NTSB wants drunken driving limit lowered to .05
HONOLULU (HawaiiNewsNow) - The National Transportation Safety Board said today it wants all states to lower the drunk driving limit to .05. It's all in an effort to keep impaired drivers off the road but the recommendation is getting mixed reviews.
The National Transportation Safety Board says in the last 30 years nearly 440,000 people have been killed in alcohol related crashes. That's one person killed and 20 hurt every hour on average and it believes those crashes are preventable.
The NTSB released a 100 page report saying it wants to drop the blood alcohol level for drunk driving from .08 to .05. To put that in perspective .05 equals one drink for a woman weighing 120 pounds and one stiff martini or about two beers for a 160 pound man.
"One drink and you're in jail, or one drink and you're a criminal is not a good thing," said Roger Morey, Hawaii Restaurant Association Executive Director.
The Hawaii Restaurant Association strongly opposes the recommendation saying it would have a dramatic effect on businesses.
"One drink and you have to stop. Think of the effect that would have on the restaurant industry. Think of the effect it would have on your family party. There is nothing wrong with alcohol. It's only wrong when you abuse it," said Morey.
There are already about 7,300 people a year busted for DUI in Hawaii. That number is sure to go up if the legal limit is lowered.
"They can't arrest many more people than they are already doing. The courts are full. There is a backlog in Honolulu for your trial four or five months now," said Paul Cunney, Attorney.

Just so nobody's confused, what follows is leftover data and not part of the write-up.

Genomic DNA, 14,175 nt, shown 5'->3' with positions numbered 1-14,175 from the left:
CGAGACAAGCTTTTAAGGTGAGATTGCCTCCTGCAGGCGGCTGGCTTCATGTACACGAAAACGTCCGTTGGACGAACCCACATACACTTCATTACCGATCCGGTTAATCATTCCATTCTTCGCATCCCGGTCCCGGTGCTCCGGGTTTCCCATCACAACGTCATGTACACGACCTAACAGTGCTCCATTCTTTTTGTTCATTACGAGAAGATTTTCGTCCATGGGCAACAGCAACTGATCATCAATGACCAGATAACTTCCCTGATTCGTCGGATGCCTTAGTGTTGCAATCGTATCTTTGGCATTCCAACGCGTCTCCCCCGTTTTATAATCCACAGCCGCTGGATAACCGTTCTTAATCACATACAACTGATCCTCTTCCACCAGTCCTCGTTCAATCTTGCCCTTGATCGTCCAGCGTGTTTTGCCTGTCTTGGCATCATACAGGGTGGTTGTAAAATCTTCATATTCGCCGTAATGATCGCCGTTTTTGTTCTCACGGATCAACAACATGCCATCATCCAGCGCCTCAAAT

Paul Cunney was on the task force that brought the legal limit in Hawaii down to .08 in 1995. He has 40 years of experience prosecuting and defending, among others, drunk drivers.
"I don't think you can legislate people's habits to such a point where they aren't going to have a social life," said Cunney.
Even Mothers Against Drunk Driving is not taking a stance on the recommendation. Instead it is focusing on things like ignition interlocks, sobriety checkpoints and even working with car manufactures to have alcohol sensing devices in every vehicle.
"Madd believes we should stay with the things we're working on right now. We can't talk about the future, but I don't see this happening in the foreseeable future," said Carol McNamee, Madd Hawaii Founder. "It's not what we think is a reasonable thing to do at this point. We have other things that are very effective."
Madd agrees impairment starts with the first drink and commends the NTSB for starting the conversation. But McNamee was in Washington working on the federal .08 law change which eventually was signed by President Clinton in 2000 and would be difficult to duplicate.
"It was a really hard fight," said McNamee.
"Life in America is a little bit different. The way our country was formed on personal freedoms, personal initiatives, the government can go just so far before there is push back," said Morey.
The NTSB says 100 countries around the world already have blood alcohol levels at .05 or less. It can't force states to do the same, but it may be able to leverage federal funding to get states to respond.
The Honolulu Police Department says it supports all traffic measures that will reduce injuries and save lives.
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